University City Science Center Premiers Live Biological Art Exhibit Focused on DNA Fingerprinting
Among our many differences, humans have one thing in common: we’re all made up of DNA. The newest exhibition at the University City Science Center’s Esther Klein Gallery (EKG) brings this fact to life in a live biological art exhibit focused on DNA Fingerprinting.
The America Project, created by Paul Vanouse, opens on October 20, 2016 and runs through November 19th. An opening reception will be held at EKG, located at 3600 Market Street in Philadelphia, on October 20th from 6:30 – 8:30 p.m. The artist will hold a talk preceding the reception at the Microsoft Reactor, located on the ground floor of 3711 Market Street, on October 20th at 5:30 p.m.
The America Project allows visitors to take part in DNA Gel Electrophoresis, the process Vanouse uses to produce recognizable images. Upon entering the exhibit, visitors will be offered a small cup of saline solution and invited to participate by swishing it in their mouths for 30 seconds, before depositing their solution into a large spittoon. Vanouse will then extract the DNA from all of these mixed-up cheek cell samples, and process the DNA to create iconic DNA fingerprint “images of power” such as a crown, warplanes or a flag. The images will be displayed throughout the gallery as video projections of the live electrophoresis gels. (The processing of DNA will take at least a day, so the images that most people will see will be from previous visitors.)
In the midst of a tempestuous election season, viewers are invited to reflect upon some key concepts of America, such as the melting pot that is represented by the collective diversity of DNA samples, and the notion that the concept of power emerges from the people. Vanouse’s goal is to display how a single coherent image can be made from combined samples, and that while much is made of our differences, all human DNA is very similar.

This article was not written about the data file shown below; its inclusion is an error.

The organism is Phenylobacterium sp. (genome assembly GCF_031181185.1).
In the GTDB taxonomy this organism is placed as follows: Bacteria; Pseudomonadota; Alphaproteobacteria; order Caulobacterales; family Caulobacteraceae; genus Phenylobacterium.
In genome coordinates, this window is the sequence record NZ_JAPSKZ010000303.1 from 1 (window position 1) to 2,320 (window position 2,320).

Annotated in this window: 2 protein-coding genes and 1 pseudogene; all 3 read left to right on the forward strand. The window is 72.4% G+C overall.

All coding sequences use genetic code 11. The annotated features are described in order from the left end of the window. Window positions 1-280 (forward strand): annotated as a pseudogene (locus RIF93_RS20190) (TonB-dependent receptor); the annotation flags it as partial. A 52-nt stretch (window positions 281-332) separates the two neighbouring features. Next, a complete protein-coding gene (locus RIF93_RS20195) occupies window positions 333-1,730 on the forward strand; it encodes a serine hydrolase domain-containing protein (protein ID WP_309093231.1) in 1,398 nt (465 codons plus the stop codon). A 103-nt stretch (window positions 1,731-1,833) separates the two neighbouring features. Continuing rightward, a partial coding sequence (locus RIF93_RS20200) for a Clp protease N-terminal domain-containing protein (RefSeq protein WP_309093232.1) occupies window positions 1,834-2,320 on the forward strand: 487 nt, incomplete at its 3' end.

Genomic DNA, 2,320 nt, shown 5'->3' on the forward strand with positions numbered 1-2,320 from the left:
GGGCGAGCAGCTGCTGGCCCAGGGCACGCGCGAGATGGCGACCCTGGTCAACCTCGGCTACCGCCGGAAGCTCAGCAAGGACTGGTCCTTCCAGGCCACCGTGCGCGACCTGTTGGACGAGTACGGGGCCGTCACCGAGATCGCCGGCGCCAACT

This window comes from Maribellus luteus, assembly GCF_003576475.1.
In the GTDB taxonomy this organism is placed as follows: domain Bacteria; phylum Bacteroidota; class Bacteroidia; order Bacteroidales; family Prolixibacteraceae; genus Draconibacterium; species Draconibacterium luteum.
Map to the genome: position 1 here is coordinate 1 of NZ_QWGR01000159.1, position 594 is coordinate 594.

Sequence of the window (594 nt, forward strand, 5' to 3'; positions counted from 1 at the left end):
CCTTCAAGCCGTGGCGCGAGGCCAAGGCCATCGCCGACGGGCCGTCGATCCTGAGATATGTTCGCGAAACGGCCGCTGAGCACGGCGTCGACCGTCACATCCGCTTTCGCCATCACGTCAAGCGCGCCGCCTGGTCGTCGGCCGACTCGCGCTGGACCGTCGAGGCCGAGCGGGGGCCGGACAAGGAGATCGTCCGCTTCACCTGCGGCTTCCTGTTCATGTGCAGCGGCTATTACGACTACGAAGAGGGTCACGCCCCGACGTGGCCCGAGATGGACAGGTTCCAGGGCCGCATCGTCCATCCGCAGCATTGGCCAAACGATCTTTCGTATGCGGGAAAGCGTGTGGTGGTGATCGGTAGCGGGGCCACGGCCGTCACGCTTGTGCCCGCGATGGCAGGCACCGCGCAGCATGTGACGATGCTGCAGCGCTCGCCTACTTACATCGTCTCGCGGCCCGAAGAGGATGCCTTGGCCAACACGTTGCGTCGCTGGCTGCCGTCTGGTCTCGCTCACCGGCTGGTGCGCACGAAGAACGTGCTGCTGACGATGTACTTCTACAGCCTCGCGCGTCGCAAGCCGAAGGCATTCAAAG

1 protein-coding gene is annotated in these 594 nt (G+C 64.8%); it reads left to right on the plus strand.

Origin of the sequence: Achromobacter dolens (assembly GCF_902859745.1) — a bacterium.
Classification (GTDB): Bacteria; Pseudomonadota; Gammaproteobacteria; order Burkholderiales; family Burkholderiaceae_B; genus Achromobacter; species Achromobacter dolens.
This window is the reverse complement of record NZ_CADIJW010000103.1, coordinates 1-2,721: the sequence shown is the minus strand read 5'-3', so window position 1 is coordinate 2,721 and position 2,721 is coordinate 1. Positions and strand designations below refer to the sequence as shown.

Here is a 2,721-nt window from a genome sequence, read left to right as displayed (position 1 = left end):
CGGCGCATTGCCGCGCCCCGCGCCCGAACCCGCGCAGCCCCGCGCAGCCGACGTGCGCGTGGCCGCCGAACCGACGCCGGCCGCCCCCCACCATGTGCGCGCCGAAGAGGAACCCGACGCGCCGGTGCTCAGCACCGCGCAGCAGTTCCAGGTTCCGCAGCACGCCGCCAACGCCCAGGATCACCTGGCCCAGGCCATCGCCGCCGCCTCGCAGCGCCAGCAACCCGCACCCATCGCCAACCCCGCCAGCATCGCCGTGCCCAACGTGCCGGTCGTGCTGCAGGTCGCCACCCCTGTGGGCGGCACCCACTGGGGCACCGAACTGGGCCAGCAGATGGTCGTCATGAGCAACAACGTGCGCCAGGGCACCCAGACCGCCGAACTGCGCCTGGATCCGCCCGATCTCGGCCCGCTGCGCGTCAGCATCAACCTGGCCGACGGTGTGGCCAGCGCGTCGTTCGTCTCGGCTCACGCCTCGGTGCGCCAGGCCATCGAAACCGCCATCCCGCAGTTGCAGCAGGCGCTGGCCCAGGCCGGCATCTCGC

Vanouse will participate in an artist residency at Science Center-based biotech company Integral Molecular. The artist will use the early-stage company’s labs to process DNA for the exhibit.
“By nature, artists and scientists are driven by creativity and embrace experimentation and innovation to understand the unknown,” says Ben Doranz, President & CEO of Integral Molecular. “We look forward to hosting Paul Vanouse – and seeing firsthand how his curiosity blurs the line between art and science.”
Paul Vanouse has been working in emerging media forms since 1990. Interdisciplinary and impassioned amateurism guide his art practice. His electronic cinema, biological experiments, and interactive installations have been exhibited in over 20 countries and widely across the U.S. Vanouse currently works as the Program Head of Emerging Practices at the University of Buffalo, and is the Director of the Coalesce Center for Biological Art.
This exhibition is sponsored by Integral Molecular.
About the Science Center
Located in the heart of uCity Square, the University City Science Center is a dynamic hub for innovation, and entrepreneurship and technology development in the Greater Philadelphia region. Founded in 1963 as the nation’s first urban research park, it provides business incubation, programming, lab and office facilities, and support services for entrepreneurs, start-ups, and growing and established companies. Graduate firms and current residents of the Science Center’s business incubator support one out of every 100 jobs in Greater Philadelphia and drive $12.9 billion in economic activity in the region annually. For more information about the Science Center, go to www.sciencecenter.org or view our 2016 Annual Review at UCSCReview.org